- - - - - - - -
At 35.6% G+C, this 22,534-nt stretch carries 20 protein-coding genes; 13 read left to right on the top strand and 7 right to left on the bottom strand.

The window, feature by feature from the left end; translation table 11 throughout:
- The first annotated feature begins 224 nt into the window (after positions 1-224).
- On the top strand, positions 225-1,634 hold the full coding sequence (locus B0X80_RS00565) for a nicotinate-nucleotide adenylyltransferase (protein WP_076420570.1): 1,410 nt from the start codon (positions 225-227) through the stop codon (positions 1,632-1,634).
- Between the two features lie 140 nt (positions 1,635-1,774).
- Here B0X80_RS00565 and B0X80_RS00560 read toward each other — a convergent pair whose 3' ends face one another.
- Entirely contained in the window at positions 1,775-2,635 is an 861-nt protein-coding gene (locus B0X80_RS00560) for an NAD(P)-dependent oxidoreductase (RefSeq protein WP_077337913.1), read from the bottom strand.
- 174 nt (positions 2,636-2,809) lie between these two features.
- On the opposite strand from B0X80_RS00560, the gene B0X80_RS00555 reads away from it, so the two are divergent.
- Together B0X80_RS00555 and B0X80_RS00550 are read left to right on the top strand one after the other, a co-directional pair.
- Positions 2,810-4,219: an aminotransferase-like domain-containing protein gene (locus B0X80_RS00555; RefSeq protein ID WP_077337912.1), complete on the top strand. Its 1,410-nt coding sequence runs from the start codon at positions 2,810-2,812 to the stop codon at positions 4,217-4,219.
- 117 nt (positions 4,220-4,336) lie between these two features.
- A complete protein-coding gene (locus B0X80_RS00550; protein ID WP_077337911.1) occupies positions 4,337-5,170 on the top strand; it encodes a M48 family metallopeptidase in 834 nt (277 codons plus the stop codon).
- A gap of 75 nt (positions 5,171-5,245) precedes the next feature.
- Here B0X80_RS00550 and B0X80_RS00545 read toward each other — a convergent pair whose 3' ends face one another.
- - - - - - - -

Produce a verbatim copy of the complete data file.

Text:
At 35.6% G+C, this 22,534-nt stretch carries 20 protein-coding genes; 13 read left to right on the top strand and 7 right to left on the bottom strand.

The window, feature by feature from the left end; translation table 11 throughout:
- The first annotated feature begins 224 nt into the window (after positions 1-224).
- On the top strand, positions 225-1,634 hold the full coding sequence (locus B0X80_RS00565) for a nicotinate-nucleotide adenylyltransferase (protein WP_076420570.1): 1,410 nt from the start codon (positions 225-227) through the stop codon (positions 1,632-1,634).
- Between the two features lie 140 nt (positions 1,635-1,774).
- Here B0X80_RS00565 and B0X80_RS00560 read toward each other — a convergent pair whose 3' ends face one another.
- Entirely contained in the window at positions 1,775-2,635 is an 861-nt protein-coding gene (locus B0X80_RS00560) for an NAD(P)-dependent oxidoreductase (RefSeq protein WP_077337913.1), read from the bottom strand.
- 174 nt (positions 2,636-2,809) lie between these two features.
- On the opposite strand from B0X80_RS00560, the gene B0X80_RS00555 reads away from it, so the two are divergent.
- Together B0X80_RS00555 and B0X80_RS00550 are read left to right on the top strand one after the other, a co-directional pair.
- Positions 2,810-4,219: an aminotransferase-like domain-containing protein gene (locus B0X80_RS00555; RefSeq protein ID WP_077337912.1), complete on the top strand. Its 1,410-nt coding sequence runs from the start codon at positions 2,810-2,812 to the stop codon at positions 4,217-4,219.
- 117 nt (positions 4,220-4,336) lie between these two features.
- A complete protein-coding gene (locus B0X80_RS00550; protein ID WP_077337911.1) occupies positions 4,337-5,170 on the top strand; it encodes a M48 family metallopeptidase in 834 nt (277 codons plus the stop codon).
- A gap of 75 nt (positions 5,171-5,245) precedes the next feature.
- Here B0X80_RS00550 and B0X80_RS00545 read toward each other — a convergent pair whose 3' ends face one another.